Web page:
The head of the UN's nuclear watchdog agency announced Iran is removing more than two dozen surveillance cameras from its nuclear sites around the country. The decision means Iran’s nuclear program will be more and more hidden from the eyes of the world.
The UN chief nuclear monitor called removing the cameras a serious challenge.
“Let's hope that emotions go down a little bit and that we focus again on the problems because the problems are not disappearing. And if we add to the problems less visibility, less access to the agency, then I don't think we are solving anything; we are aggravating everything,” said Rafael Mariano Grossi, Director General of the International Atomic Energy Agency (IAEA).
Even as the cameras were turned off, thirty nations voted to censure Iran after the agency discovered nuclear activities at three undeclared sites. Israeli Prime Minister Naftali Bennett praised the response.
"We see in this decision, on the one hand, the lies and hypocrisy of Iran in the nuclear context and in general, and on the other hand we see here the correct standing of the countries of the world in distinguishing between good and evil when they say clearly 'Iran is concealing things,’” said Bennett.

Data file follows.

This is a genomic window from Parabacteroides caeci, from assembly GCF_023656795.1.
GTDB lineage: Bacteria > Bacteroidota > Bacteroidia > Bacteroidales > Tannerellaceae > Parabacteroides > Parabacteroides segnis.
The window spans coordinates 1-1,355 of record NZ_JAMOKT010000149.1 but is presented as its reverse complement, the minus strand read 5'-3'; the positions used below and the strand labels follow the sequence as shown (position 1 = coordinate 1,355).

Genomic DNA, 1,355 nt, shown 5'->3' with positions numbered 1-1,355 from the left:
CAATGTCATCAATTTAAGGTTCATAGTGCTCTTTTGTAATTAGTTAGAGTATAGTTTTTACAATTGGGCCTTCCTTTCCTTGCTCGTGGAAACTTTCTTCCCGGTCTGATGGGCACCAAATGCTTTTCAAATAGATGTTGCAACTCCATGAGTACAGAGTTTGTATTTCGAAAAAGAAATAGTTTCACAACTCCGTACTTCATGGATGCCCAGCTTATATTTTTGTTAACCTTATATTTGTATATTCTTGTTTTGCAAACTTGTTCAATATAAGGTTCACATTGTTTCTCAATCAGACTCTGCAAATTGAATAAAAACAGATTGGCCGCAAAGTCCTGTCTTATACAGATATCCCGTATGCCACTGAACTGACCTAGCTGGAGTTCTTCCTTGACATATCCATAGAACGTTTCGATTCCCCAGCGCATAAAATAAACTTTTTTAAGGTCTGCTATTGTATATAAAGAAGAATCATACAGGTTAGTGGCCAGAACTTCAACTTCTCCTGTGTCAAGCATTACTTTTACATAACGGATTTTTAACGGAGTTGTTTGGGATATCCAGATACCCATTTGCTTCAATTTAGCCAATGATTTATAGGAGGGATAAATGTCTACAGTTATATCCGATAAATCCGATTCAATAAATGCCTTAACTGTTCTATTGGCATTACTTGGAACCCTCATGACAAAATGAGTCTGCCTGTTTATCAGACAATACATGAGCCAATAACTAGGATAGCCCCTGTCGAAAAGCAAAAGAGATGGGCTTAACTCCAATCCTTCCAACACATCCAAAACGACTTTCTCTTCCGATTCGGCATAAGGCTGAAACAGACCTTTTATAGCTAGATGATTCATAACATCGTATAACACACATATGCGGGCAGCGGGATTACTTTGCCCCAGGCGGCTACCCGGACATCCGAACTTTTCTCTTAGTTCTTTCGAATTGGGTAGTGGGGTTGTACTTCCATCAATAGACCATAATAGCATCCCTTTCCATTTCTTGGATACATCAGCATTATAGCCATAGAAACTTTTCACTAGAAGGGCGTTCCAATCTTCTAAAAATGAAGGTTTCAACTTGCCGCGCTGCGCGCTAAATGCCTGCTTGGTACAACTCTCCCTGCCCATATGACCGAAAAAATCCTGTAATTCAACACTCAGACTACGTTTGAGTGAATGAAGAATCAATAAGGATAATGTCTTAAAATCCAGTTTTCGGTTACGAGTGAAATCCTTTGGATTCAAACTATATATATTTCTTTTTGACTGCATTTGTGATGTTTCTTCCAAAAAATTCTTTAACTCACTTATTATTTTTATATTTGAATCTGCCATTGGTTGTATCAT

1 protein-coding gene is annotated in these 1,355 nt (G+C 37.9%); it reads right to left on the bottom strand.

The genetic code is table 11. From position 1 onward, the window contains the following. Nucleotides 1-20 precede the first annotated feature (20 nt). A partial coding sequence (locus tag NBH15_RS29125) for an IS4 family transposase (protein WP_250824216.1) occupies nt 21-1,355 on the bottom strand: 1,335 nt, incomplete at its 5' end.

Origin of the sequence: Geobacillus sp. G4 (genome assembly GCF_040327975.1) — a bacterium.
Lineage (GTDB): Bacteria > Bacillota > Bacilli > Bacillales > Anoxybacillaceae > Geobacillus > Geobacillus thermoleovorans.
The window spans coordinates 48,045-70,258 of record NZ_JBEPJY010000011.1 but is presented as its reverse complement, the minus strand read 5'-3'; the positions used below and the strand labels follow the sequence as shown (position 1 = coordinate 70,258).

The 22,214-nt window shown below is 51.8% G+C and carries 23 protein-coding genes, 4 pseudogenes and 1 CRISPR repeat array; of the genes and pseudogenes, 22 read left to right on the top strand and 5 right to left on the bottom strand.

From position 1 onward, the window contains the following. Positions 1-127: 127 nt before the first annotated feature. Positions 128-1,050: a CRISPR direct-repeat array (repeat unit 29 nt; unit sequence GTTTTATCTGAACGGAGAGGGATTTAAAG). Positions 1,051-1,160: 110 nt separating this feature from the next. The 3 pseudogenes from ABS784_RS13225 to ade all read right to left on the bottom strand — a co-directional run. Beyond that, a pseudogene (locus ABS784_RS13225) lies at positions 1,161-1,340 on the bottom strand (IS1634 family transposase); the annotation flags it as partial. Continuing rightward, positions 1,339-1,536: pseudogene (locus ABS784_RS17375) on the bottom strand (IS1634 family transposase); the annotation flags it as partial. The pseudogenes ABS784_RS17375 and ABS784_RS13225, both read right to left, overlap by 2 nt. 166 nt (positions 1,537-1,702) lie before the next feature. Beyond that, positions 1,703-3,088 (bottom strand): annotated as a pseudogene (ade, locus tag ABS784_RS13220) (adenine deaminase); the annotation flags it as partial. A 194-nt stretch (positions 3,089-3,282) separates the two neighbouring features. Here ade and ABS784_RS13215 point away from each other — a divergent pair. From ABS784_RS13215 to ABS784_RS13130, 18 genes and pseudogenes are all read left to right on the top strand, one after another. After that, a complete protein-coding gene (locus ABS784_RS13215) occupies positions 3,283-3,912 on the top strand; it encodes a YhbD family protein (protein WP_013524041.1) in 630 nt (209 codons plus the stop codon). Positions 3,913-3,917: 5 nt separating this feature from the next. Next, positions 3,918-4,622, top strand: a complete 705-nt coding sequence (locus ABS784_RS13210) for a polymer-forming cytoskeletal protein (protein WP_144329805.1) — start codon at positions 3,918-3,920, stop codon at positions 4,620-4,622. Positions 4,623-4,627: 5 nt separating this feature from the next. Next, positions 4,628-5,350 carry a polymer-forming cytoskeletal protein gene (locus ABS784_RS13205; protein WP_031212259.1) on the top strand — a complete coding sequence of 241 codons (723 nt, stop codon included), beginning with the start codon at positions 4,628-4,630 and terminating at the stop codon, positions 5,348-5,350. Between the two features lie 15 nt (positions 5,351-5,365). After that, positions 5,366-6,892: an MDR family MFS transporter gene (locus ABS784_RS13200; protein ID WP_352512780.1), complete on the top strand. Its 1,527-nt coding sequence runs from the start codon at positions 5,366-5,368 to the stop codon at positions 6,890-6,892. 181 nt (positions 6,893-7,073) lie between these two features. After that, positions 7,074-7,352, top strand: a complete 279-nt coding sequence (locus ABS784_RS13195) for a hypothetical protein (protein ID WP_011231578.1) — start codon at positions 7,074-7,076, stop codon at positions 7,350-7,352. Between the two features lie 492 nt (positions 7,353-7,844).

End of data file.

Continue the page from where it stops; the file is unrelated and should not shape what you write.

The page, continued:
Bennett’s statement came just before meeting with the UAE’s crown prince last week. Iran likely topped their talks.
In the meantime, the IAEA says Iran plans to increase its uranium enrichment with more advanced centrifuges approaching weapons-grade levels.
On Capitol Hill, lawmakers from both parties endorsed legislation regarding Iran’s latest moves.
“The Defend Act directs the Secretary of Defense to seek, to cooperate with allies and partners to identify an architecture and acquisition approach to air and missile defense system,” said the bill’s co-sponsor, Sen. Joni Ernst (R-IA).
Iran’s growing missile and drone capabilities are seen as a regional threat.
“Many of our allies in the region have missile defense capabilities, whether it’s Patriot systems or other things, in Israel, with the Iron Dome system. But they aren’t integrated. We need to bring them together. We need to bring them together and its US leadership,” said Rep. Brad Schneider (D-IL).
As members of the Abraham Accords Caucus, the sponsors believe the legislation builds on the agreements.
“The key to the Abraham Accords and this new relationship that was fostered through the previous Administration is about recognizing between Arab and Jewish states that Iran, Iran is the common threat,” said Rep. Ann Wagner (R-MO)
The head of the IAEA says if this pace continues, it would be “a matter of just a few weeks” before Iran could get sufficient material needed for a nuclear weapon.